Now this is my type of musical. Except for Kevin Bacon's dancing double going 'loco' inside that empty warehouse trying to outdo Irene Cara's routine in "Flashdance," nobody breaks into singing/dancing routines. Music is in the background, danced to, as part of a montage, at the very end, etc. As a big "Reservoir Dogs" fan, seeing Chris Penn learn to dance on-camera might be the biggest, dorkiest smile I've ever flashed at the TV screen all month long. :-D Even better, Reverend Shaw and his wife (Dianne Wiest, whose two or three scenes later in the film shine bright) are portrayed as flawed-but-not-one-dimensional parents who actually think and talk their way through conflicts with the kids. It might have the most Hollywood of Hollywood endings with young people coming out on top (more about this down below), but "Footloose" won me over when it treated what could have been a stock adult villain into someone I can relate to. Because we all know from experience there's nothing harder in life than say to someone you love and/or care about 'I'm sorry, I was wrong.' 4 TOWN BULLIES BEATEN TO A PULP BY NICE GUY EDDIE AND SEBASTIAN SHAW (out of 5).

  3. SUPER XUXA CONTRA O BAIXO ASTRAL ["SUPER XUXA VERSUS LOW MOOD DEVIL"] (1988, YouTube --in Portuguese with English subtitles--) for the first time.

    For generations of Brazilian children and many Latin American kids who grew up in the 1990's, Brazil's multilingual singing/dancing/TV hosting personality Xuxa (still going strong at 58) is like a warm comfort blanket of perpetual childhood nostalgia. I've seen Xuxa's anthem "Ilariê" (shown here in English from her failed early 90's USA TV show) bring middle-aged men to tears, just one of dozens of songs Xuxa made chart-topping hits throughout the decades. Back in 1988, two years after her uber-popular Brazil children's show premiered, Xuxa starred in an action/fantasy musical that out-grossed most Hollywood films in Brazil at the time. Basic plot: Xuxa's "dog" Xuxo (a distant relative of Triumph The Insult Comic Dog) is kidnapped by a sewer-dwelling monster (Guilherme Karam) upset that Xuxa's attempts to make the children happy by painting colorful drawings over graffiti-covered walls will derail his efforts to turn the people of Brazil (before moving on to the rest of the world) more mean and destructive to one another. "Power Rangers" reject sidekicks Titica and Morcegão assist Baixo Astral in carrying out his deeds, forcing Xuxa to jump through her television screen and into alternate universes populated by sentient worms, turtles with human faces and a crystal giving her the power to fly. Will Xuxa save Xuxo? Can the kids be made happy and positive again? And why the fuck am I watching a "Xuxa" movie at 4AM? :-P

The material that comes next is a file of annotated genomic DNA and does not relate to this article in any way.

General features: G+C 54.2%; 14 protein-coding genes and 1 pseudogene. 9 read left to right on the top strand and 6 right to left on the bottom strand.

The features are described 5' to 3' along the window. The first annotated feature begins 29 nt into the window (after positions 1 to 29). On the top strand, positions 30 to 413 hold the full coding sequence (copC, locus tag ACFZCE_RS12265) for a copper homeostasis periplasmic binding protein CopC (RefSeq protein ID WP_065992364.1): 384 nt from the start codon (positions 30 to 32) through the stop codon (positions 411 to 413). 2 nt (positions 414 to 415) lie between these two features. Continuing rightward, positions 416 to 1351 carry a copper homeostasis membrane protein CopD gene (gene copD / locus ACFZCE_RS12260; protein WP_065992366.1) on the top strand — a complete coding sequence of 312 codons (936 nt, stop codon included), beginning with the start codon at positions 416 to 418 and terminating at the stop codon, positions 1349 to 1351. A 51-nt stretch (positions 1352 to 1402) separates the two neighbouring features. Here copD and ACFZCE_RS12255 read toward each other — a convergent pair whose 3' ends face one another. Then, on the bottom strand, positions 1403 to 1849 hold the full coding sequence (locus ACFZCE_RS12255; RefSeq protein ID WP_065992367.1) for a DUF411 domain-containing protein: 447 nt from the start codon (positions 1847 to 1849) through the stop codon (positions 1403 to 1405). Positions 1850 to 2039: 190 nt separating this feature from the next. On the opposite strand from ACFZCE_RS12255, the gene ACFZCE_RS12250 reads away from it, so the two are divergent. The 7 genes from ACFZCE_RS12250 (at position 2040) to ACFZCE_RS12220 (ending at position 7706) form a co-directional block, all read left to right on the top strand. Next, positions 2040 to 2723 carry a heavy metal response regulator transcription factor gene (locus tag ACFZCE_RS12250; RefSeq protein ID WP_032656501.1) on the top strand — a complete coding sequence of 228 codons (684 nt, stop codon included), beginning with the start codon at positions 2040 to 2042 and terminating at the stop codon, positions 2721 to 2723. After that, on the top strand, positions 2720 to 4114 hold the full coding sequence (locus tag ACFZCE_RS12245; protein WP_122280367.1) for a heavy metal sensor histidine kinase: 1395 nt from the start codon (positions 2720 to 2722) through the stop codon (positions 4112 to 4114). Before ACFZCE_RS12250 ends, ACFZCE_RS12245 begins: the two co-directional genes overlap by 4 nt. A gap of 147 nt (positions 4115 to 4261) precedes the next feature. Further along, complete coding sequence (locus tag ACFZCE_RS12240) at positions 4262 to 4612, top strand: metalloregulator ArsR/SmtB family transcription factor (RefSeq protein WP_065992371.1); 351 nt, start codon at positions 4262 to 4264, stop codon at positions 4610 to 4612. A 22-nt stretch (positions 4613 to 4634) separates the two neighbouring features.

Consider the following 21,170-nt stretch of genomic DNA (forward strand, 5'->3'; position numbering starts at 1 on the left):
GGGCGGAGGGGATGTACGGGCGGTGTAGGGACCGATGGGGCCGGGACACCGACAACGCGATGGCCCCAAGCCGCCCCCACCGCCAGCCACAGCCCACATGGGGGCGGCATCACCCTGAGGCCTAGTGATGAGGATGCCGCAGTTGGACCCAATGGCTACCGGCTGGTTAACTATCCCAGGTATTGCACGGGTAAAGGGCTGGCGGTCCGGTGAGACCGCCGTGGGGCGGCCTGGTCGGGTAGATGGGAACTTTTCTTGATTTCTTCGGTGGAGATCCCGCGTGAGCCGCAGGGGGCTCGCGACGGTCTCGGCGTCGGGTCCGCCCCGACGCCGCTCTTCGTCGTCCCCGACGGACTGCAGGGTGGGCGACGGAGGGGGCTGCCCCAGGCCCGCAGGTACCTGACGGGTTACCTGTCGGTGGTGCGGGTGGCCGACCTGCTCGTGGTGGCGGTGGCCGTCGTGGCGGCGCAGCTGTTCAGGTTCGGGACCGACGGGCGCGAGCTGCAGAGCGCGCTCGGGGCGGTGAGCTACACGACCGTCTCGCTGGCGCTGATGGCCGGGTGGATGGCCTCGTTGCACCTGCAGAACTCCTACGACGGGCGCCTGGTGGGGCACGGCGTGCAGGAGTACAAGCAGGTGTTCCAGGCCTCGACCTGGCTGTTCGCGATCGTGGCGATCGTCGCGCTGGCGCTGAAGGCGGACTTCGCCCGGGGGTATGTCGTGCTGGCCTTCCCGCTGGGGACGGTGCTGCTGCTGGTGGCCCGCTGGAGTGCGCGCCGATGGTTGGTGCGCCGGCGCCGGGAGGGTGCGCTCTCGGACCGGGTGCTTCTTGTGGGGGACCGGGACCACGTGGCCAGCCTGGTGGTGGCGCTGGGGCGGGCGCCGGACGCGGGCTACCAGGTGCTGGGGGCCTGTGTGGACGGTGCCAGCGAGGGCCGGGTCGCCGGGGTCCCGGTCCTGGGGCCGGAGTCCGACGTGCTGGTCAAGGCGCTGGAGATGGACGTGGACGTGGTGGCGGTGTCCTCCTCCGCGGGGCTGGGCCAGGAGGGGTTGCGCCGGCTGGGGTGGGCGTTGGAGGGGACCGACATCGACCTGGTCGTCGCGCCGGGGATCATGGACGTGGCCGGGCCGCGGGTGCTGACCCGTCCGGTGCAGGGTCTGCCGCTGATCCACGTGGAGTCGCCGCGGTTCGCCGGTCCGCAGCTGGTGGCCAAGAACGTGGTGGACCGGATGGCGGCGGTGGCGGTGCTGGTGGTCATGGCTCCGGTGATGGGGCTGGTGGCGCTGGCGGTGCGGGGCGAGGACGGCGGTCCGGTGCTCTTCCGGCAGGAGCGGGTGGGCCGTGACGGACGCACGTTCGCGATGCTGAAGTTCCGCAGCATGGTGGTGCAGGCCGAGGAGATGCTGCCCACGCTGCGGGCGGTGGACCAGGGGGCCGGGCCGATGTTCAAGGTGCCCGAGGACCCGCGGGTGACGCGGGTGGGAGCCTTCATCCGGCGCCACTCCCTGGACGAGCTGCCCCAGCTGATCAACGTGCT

It takes until Xuxa (whose projected innocence and borderline-Aryan beauty compensate for her non-acting performance) reaches the talking crystal on a cloud surrounded by giggling flowers around the 50 min. mark for the movie to become good. And by good I mean the songs become a little more catchy, the special effects upgrade from early 80's MTV to late 80's Michael Jackson-music-video-on-a-shoestring decent (including Xuxa wearing MJ-patterned clothing) and the in-your-face advertisements more prominent and shameless. No song here is as catchy as "Ilariê" (which has been stuck in my brain since forever despite me never seeing Xuxa's TV show), but the complete immersion into the set-pieces and self-contained songs make for a dated, somewhat interesting and sporadically-amusing time capsule. Strictly for the Xuxa fanboy, AKA neither you or me. 2 1-LITER COCA-COLA GLASS CONTAINERS INSIDE BAIXO ASTRAL'S REFRIGERATOR (out of 5).

  4. Tom Gustafson's WERE THE WORLD MINE (2008, Hulu) for the first time. Also streaming with commercials on Roku Channel.

    A loose adaptation of William Shakespeare's "A Midsummer Night's Dream" transplanted to a testosterone-raging, borderline-homophobic all-boys school, "Were the World Mine" takes a long time to rev things up. Until then we suffer through bland songs and 'meh' fantasy sequences (nothing terrible, just average ones that reveal the production's very small budget) from the mind of Timothy (Tanner Cohen, HBO's "Looking"), a bullied gay teenager having family acceptance issues with his working mom, his best (non-gay) friends, etc. A theater teacher pushes onto Timothy that he should audition for a role in the annual Shakespeare play that the school's rugby players (coached by a raging a-hole of a male pig) are forced to participate in as part of the school requirements. Reluctant at first, Timothy lands the lead role of Puck and sets out to create fairy costumes and decorations. But a particular reading of the text-within-the-text of "AMND" inspires Timothy to create a potion whose effects on regular (heterosexual) folk could land him the rugby captain (Nathaniel David Becker's Jonathon) that was previously mean to him.